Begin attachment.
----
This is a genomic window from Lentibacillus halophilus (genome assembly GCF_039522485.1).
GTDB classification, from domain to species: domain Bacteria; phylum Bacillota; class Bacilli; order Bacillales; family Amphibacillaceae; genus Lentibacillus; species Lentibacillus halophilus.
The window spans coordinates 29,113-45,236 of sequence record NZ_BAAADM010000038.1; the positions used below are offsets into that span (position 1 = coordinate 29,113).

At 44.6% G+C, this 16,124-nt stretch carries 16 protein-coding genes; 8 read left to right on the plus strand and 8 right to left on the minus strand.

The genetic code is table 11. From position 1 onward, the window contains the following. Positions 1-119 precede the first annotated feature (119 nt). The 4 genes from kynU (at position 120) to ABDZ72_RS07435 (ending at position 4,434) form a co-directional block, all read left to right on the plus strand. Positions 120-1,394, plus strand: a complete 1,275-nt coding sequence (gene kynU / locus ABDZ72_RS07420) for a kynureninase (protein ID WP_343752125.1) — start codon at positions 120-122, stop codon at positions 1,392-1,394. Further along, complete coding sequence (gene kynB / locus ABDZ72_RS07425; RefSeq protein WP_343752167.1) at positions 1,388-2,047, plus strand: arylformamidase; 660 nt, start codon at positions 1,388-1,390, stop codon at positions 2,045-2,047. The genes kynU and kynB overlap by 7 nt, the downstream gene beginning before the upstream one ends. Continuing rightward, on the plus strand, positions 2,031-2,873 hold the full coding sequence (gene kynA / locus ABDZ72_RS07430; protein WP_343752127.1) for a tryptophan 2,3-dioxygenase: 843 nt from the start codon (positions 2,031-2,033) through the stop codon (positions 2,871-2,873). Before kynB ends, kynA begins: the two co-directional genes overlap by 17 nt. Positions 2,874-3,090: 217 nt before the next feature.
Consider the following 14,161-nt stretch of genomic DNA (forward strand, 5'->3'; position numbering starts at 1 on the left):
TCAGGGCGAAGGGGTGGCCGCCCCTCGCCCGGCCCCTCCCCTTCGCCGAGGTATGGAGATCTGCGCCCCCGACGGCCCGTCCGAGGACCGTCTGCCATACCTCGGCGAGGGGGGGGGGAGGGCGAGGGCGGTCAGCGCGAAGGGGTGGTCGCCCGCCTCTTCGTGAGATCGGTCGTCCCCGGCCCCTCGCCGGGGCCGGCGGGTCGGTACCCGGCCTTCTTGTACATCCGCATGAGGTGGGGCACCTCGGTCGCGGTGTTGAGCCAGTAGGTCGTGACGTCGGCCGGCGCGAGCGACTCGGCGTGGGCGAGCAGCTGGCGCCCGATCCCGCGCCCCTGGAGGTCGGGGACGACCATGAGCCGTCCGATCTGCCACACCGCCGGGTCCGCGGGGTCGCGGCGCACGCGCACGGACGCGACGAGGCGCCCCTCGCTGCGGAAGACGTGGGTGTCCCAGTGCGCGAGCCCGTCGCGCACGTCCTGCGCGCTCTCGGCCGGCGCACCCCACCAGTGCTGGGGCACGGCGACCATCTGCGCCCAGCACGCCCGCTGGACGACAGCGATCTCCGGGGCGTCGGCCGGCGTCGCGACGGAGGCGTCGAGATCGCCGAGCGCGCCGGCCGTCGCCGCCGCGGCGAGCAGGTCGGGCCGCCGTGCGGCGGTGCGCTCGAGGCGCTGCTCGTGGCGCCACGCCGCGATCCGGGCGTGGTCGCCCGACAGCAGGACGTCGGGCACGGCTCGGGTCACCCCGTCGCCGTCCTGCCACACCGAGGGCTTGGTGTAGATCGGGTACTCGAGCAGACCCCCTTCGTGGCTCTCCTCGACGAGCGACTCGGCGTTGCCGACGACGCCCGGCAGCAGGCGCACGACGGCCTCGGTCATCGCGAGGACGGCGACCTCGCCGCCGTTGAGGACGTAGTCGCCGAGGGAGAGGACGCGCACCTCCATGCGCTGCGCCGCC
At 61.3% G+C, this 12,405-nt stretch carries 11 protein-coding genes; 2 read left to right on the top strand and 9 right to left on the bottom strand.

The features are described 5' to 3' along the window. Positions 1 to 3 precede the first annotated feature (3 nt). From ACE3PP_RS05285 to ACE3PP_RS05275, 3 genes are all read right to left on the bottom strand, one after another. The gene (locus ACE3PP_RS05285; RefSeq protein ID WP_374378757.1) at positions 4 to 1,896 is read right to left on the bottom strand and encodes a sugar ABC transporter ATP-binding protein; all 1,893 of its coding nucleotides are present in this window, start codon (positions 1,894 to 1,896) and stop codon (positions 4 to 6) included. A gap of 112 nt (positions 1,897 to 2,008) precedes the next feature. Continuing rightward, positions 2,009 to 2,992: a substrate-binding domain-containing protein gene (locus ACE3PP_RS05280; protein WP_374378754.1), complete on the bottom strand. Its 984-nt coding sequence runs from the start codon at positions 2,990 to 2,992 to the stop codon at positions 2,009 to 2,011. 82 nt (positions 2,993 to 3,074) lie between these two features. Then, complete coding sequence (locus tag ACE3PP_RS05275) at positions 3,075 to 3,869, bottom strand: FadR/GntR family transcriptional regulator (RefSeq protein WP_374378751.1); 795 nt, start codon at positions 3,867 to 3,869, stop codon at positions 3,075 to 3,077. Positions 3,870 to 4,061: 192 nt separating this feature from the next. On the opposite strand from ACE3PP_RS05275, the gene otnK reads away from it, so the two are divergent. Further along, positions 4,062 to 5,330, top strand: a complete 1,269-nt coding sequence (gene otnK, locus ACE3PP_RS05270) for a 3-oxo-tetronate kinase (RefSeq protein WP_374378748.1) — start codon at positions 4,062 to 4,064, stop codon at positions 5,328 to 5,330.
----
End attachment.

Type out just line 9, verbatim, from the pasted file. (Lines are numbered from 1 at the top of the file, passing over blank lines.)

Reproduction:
The features are described 5' to 3' along the window. Positions 1 to 3 precede the first annotated feature (3 nt). From ACE3PP_RS05285 to ACE3PP_RS05275, 3 genes are all read right to left on the bottom strand, one after another. The gene (locus ACE3PP_RS05285; RefSeq protein ID WP_374378757.1) at positions 4 to 1,896 is read right to left on the bottom strand and encodes a sugar ABC transporter ATP-binding protein; all 1,893 of its coding nucleotides are present in this window, start codon (positions 1,894 to 1,896) and stop codon (positions 4 to 6) included. A gap of 112 nt (positions 1,897 to 2,008) precedes the next feature. Continuing rightward, positions 2,009 to 2,992: a substrate-binding domain-containing protein gene (locus ACE3PP_RS05280; protein WP_374378754.1), complete on the bottom strand. Its 984-nt coding sequence runs from the start codon at positions 2,990 to 2,992 to the stop codon at positions 2,009 to 2,011. 82 nt (positions 2,993 to 3,074) lie between these two features. Then, complete coding sequence (locus tag ACE3PP_RS05275) at positions 3,075 to 3,869, bottom strand: FadR/GntR family transcriptional regulator (RefSeq protein WP_374378751.1); 795 nt, start codon at positions 3,867 to 3,869, stop codon at positions 3,075 to 3,077. Positions 3,870 to 4,061: 192 nt separating this feature from the next. On the opposite strand from ACE3PP_RS05275, the gene otnK reads away from it, so the two are divergent. Further along, positions 4,062 to 5,330, top strand: a complete 1,269-nt coding sequence (gene otnK, locus ACE3PP_RS05270) for a 3-oxo-tetronate kinase (RefSeq protein WP_374378748.1) — start codon at positions 4,062 to 4,064, stop codon at positions 5,328 to 5,330.